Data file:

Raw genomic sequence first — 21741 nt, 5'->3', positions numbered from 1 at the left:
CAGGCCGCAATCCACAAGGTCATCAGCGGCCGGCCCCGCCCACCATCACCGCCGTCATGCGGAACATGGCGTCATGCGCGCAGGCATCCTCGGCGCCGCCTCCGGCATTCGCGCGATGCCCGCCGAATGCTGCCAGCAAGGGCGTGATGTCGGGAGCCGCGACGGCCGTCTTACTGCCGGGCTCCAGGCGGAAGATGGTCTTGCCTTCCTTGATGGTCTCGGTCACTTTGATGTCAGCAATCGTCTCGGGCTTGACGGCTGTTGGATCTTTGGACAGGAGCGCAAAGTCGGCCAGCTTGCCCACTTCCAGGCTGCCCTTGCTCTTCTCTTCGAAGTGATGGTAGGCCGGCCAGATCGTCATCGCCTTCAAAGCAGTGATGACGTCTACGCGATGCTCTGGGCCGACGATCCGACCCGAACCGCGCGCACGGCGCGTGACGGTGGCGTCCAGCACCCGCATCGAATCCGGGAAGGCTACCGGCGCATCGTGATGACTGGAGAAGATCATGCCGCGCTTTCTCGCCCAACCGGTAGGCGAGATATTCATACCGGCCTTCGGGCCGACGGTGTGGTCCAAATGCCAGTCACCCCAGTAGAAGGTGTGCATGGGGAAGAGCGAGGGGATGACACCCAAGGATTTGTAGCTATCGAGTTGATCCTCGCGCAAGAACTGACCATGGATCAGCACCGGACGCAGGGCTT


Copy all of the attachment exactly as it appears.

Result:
Raw genomic sequence first — 21741 nt, 5'->3', positions numbered from 1 at the left:
CAGGCCGCAATCCACAAGGTCATCAGCGGCCGGCCCCGCCCACCATCACCGCCGTCATGCGGAACATGGCGTCATGCGCGCAGGCATCCTCGGCGCCGCCTCCGGCATTCGCGCGATGCCCGCCGAATGCTGCCAGCAAGGGCGTGATGTCGGGAGCCGCGACGGCCGTCTTACTGCCGGGCTCCAGGCGGAAGATGGTCTTGCCTTCCTTGATGGTCTCGGTCACTTTGATGTCAGCAATCGTCTCGGGCTTGACGGCTGTTGGATCTTTGGACAGGAGCGCAAAGTCGGCCAGCTTGCCCACTTCCAGGCTGCCCTTGCTCTTCTCTTCGAAGTGATGGTAGGCCGGCCAGATCGTCATCGCCTTCAAAGCAGTGATGACGTCTACGCGATGCTCTGGGCCGACGATCCGACCCGAACCGCGCGCACGGCGCGTGACGGTGGCGTCCAGCACCCGCATCGAATCCGGGAAGGCTACCGGCGCATCGTGATGACTGGAGAAGATCATGCCGCGCTTTCTCGCCCAACCGGTAGGCGAGATATTCATACCGGCCTTCGGGCCGACGGTGTGGTCCAAATGCCAGTCACCCCAGTAGAAGGTGTGCATGGGGAAGAGCGAGGGGATGACACCCAAGGATTTGTAGCTATCGAGTTGATCCTCGCGCAAGAACTGACCATGGATCAGCACCGGACGCAGGGCTT